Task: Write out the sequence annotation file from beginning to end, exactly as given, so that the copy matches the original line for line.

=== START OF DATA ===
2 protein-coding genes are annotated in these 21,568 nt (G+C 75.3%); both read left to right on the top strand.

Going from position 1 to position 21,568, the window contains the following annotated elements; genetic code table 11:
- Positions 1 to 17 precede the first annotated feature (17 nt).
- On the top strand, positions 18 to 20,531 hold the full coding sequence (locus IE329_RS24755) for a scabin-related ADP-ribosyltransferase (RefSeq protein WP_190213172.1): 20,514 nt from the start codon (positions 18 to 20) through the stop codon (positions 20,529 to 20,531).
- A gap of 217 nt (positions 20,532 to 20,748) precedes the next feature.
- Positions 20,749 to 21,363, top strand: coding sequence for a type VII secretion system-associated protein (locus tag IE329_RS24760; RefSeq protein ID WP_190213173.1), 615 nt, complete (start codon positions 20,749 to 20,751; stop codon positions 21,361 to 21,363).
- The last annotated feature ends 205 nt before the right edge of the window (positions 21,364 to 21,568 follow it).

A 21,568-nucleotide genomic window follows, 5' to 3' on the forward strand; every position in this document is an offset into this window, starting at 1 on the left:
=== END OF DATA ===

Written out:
2 protein-coding genes are annotated in these 21,568 nt (G+C 75.3%); both read left to right on the top strand.

Going from position 1 to position 21,568, the window contains the following annotated elements; genetic code table 11:
- Positions 1 to 17 precede the first annotated feature (17 nt).
- On the top strand, positions 18 to 20,531 hold the full coding sequence (locus IE329_RS24755) for a scabin-related ADP-ribosyltransferase (RefSeq protein WP_190213172.1): 20,514 nt from the start codon (positions 18 to 20) through the stop codon (positions 20,529 to 20,531).
- A gap of 217 nt (positions 20,532 to 20,748) precedes the next feature.
- Positions 20,749 to 21,363, top strand: coding sequence for a type VII secretion system-associated protein (locus tag IE329_RS24760; RefSeq protein ID WP_190213173.1), 615 nt, complete (start codon positions 20,749 to 20,751; stop codon positions 21,361 to 21,363).
- The last annotated feature ends 205 nt before the right edge of the window (positions 21,364 to 21,568 follow it).

A 21,568-nucleotide genomic window follows, 5' to 3' on the forward strand; every position in this document is an offset into this window, starting at 1 on the left: